12 or 20 questions: with Ted Bishop
Ted Bishop’s literary nonfiction has appeared in Cycle Canada, Enroute, Prairie Fire, Rider, Word Carving: The Craft of Literary Journalism, and What I Meant to Say: The Private Lives of Men. His Riding with Rilke: Reflections on Motorcycles and Books (Penguin 2005 /Norton 2006), was a finalist for the Governor General’s Award and the Writers’ Trust Award, won the City of Edmonton Book Prize and the MAX Award (Motorcycle Awards of Excellence), and has been translated into Korean; it was also named a Best Book by the Globe and Mail, CBC’s Talking Books, and Playboy magazine, where he appeared (in textual contiguity) with Pamela Anderson. He is at work on a new book for Penguin, “The Social Life of Ink.”
(Edward Bishop, Professor, Department of English and Film Studies, University of Alberta, has published articles in Joyce Studies Annual, Woolf Studies Annual, Modern Fiction Studies, and other periodicals, and has produced five books in the field of modernism: the Shakespeare Head critical edition of Jacob’s Room (2004), Virginia Woolf’s JACOB’S ROOM: The Holograph Draft (Pace, 1998), The Bloomsbury Group (Dictionary of Literary Biography, 1992), Virginia Woolf (Macmillan, 1991), and A Virginia Woolf Chronology (Macmillan, 1989).
1 - How did your first book change your life?
I’ve had two first books: my first academic book was a hired project, a chronology of Virginia Woolf’s working life; my first book for a general audience was Riding with Rilke: Reflections on Motorcycles and Books.
The former got me a job, the latter got me a GG nomination, a mention in Playboy magazine, and the use of a Ducati to ride to Texas – but the real thrill with Riding with Rilke was finding a readership among bikers and book people, when I’d wondered if it would be scorned by both camps.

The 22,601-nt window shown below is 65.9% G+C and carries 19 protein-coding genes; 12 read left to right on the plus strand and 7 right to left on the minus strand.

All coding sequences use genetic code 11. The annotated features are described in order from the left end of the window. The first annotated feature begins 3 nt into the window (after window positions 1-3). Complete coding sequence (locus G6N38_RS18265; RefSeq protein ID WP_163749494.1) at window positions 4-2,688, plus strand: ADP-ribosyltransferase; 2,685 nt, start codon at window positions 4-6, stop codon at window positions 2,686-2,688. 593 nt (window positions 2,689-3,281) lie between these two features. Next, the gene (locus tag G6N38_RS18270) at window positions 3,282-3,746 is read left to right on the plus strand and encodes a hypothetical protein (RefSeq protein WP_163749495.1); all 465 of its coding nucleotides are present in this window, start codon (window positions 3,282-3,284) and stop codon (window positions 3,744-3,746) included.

2 - How long have you lived in Edmonton, and how does geography, if at all, impact on your writing? Does race or gender make any impact on your work?
I was born in Edmonton and lived here most of my life except for six years in Kingston, Ontario, which made me realize I had taken space for granted. It’s something I’d still like to figure out in writing, not how to describe a landscape but how to capture the feel of space.
I don’t think race or gender have an impact on my work, except for Hsing, my Chinese girlfriend.
3 - Where does a piece of non-fiction usually begin for you? Are you an author of short pieces that end up combining into a larger project, or are you working on a "book" from the very beginning?
I am actually working on a “book” from the beginning but that’s too daunting to admit so I fool myself by doing shorter pieces and telling myself I’m content with that.
4 - Are public readings part of or counter to your creative process?
I think of the contact with real live readers as completing the process, but until that point, no.
Having written that I realize I lied, reading short pieces along the way to a bigger project gives me a sense of what works and what doesn’t, and often gives me the confidence to go on.
5 - Do you have any theoretical concerns behind your writing? What kinds of questions are you trying to answer with your work? What do you even think the current questions are?
No theoretical concerns and no big questions. I like Bruce Chatwin’s books because it seems to me he starts not with a theory or a question but a notion, and then follows it where it takes him, both into the library and across the landscape. I want there to be at least one point where my reader laughs out loud, at least one point where his or her pulse quickens – in short to get a response that is positive but visceral and involuntary.
6 - Do you find the process of working with an outside editor difficult or essential (or both)?
Essential. I’ve had good, bad, and indifferent editors. The good ones are golden, and you have to find one because as you head into publication there will be the Pre-Partum Panic where you want to thrash around and change all sorts of things, and you have to deny your own instincts and trust, really trust, your editor.
I once had a copy editor that I didn’t get along with at all, but we divorced by mutual consent early in the project.
7 - After having published more than a couple of titles over the years, do you find the process of book-making harder or easier?
Easier, in a sense. You never manage to circumvent the Slough of Despond, the point at which the project seems complete crap, yourself a fraud and a moron, and the only honorable thing to do is drown yourself. But now at least I know it’s coming.
8 - When was the last time you ate a pear?
In a salad, in Shangri-La Hut, in Jasper on a back-country ski tour in March.